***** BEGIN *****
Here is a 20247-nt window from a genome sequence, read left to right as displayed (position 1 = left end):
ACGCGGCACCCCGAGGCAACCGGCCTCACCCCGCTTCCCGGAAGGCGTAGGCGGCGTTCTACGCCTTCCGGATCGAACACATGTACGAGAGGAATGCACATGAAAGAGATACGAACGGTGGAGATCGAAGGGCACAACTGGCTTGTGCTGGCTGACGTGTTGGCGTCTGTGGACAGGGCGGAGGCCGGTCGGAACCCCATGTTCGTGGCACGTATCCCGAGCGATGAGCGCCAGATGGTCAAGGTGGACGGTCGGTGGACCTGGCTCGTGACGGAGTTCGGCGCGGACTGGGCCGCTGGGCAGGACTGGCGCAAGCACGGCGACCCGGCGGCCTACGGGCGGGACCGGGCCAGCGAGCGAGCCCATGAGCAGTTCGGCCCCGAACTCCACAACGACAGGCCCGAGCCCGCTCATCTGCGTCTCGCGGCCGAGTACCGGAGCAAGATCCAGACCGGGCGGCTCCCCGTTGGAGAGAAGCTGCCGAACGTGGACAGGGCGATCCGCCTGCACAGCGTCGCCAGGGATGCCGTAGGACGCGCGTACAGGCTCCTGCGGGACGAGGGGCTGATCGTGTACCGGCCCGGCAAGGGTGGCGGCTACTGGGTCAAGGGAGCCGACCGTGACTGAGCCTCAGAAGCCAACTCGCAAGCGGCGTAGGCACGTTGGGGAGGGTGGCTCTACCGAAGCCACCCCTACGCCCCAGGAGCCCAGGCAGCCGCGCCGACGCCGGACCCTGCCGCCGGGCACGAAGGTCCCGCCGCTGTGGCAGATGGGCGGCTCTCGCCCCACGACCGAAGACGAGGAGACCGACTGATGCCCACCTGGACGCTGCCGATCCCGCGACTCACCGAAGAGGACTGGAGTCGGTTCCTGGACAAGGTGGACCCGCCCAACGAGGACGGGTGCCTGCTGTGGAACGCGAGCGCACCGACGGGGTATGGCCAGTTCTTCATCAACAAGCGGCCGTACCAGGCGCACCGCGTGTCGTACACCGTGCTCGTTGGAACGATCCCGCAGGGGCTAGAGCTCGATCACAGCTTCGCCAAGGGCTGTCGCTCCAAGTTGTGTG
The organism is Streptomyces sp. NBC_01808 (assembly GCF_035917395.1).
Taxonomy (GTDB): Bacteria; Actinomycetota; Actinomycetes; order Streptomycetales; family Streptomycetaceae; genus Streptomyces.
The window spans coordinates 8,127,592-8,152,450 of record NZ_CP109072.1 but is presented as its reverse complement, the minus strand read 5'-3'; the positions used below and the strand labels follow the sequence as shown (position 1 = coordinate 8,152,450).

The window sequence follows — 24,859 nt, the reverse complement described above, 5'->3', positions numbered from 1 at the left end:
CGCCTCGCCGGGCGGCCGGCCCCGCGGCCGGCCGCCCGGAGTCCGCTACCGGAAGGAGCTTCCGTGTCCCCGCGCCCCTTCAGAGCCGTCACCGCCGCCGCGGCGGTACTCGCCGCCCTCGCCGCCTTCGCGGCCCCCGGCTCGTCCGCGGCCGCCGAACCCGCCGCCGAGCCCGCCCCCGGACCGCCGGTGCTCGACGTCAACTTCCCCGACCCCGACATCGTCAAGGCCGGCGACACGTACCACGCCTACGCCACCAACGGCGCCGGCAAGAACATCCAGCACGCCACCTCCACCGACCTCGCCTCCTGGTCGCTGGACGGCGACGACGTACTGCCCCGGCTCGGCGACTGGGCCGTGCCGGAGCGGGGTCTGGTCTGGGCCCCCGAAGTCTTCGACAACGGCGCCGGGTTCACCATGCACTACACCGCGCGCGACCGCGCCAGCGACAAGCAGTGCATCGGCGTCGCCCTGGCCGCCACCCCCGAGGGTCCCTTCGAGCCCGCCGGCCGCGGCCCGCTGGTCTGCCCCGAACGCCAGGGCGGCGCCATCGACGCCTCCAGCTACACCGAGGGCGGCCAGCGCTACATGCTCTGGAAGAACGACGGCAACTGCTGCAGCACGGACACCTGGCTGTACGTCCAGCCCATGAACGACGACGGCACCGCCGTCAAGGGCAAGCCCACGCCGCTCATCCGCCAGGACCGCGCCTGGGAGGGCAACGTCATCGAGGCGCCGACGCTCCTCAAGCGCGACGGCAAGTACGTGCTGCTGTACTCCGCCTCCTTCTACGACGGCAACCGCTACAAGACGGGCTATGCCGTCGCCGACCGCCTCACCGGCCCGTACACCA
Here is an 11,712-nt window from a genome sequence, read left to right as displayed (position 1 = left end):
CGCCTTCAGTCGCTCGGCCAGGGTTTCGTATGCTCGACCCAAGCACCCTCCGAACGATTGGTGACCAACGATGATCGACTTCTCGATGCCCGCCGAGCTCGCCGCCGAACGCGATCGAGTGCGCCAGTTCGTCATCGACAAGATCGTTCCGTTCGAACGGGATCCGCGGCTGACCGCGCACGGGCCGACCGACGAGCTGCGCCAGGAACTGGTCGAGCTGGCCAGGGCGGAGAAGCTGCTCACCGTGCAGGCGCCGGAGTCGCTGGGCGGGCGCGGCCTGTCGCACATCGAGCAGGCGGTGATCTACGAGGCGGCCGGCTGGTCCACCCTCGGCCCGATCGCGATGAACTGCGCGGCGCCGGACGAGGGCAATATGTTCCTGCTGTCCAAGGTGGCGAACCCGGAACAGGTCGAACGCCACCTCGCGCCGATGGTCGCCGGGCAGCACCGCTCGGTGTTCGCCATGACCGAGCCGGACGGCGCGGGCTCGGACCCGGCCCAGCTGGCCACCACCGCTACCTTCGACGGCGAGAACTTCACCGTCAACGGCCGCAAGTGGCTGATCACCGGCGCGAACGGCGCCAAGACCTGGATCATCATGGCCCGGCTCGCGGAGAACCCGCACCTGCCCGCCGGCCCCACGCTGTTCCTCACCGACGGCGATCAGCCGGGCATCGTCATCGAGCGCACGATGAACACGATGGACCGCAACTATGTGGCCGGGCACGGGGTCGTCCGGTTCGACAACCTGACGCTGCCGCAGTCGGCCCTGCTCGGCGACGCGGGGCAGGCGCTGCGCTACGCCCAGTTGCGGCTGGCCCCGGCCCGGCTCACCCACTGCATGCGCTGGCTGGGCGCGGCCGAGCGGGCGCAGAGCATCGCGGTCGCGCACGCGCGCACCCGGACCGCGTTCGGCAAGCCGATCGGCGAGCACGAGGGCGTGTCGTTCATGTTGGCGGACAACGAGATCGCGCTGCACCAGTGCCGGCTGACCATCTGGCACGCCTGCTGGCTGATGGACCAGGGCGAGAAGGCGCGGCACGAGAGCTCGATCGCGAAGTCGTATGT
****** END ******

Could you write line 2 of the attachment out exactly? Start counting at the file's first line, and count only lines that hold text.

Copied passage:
ACGCGGCACCCCGAGGCAACCGGCCTCACCCCGCTTCCCGGAAGGCGTAGGCGGCGTTCTACGCCTTCCGGATCGAACACATGTACGAGAGGAATGCACATGAAAGAGATACGAACGGTGGAGATCGAAGGGCACAACTGGCTTGTGCTGGCTGACGTGTTGGCGTCTGTGGACAGGGCGGAGGCCGGTCGGAACCCCATGTTCGTGGCACGTATCCCGAGCGATGAGCGCCAGATGGTCAAGGTGGACGGTCGGTGGACCTGGCTCGTGACGGAGTTCGGCGCGGACTGGGCCGCTGGGCAGGACTGGCGCAAGCACGGCGACCCGGCGGCCTACGGGCGGGACCGGGCCAGCGAGCGAGCCCATGAGCAGTTCGGCCCCGAACTCCACAACGACAGGCCCGAGCCCGCTCATCTGCGTCTCGCGGCCGAGTACCGGAGCAAGATCCAGACCGGGCGGCTCCCCGTTGGAGAGAAGCTGCCGAACGTGGACAGGGCGATCCGCCTGCACAGCGTCGCCAGGGATGCCGTAGGACGCGCGTACAGGCTCCTGCGGGACGAGGGGCTGATCGTGTACCGGCCCGGCAAGGGTGGCGGCTACTGGGTCAAGGGAGCCGACCGTGACTGAGCCTCAGAAGCCAACTCGCAAGCGGCGTAGGCACGTTGGGGAGGGTGGCTCTACCGAAGCCACCCCTACGCCCCAGGAGCCCAGGCAGCCGCGCCGACGCCGGACCCTGCCGCCGGGCACGAAGGTCCCGCCGCTGTGGCAGATGGGCGGCTCTCGCCCCACGACCGAAGACGAGGAGACCGACTGATGCCCACCTGGACGCTGCCGATCCCGCGACTCACCGAAGAGGACTGGAGTCGGTTCCTGGACAAGGTGGACCCGCCCAACGAGGACGGGTGCCTGCTGTGGAACGCGAGCGCACCGACGGGGTATGGCCAGTTCTTCATCAACAAGCGGCCGTACCAGGCGCACCGCGTGTCGTACACCGTGCTCGTTGGAACGATCCCGCAGGGGCTAGAGCTCGATCACAGCTTCGCCAAGGGCTGTCGCTCCAAGTTGTGTG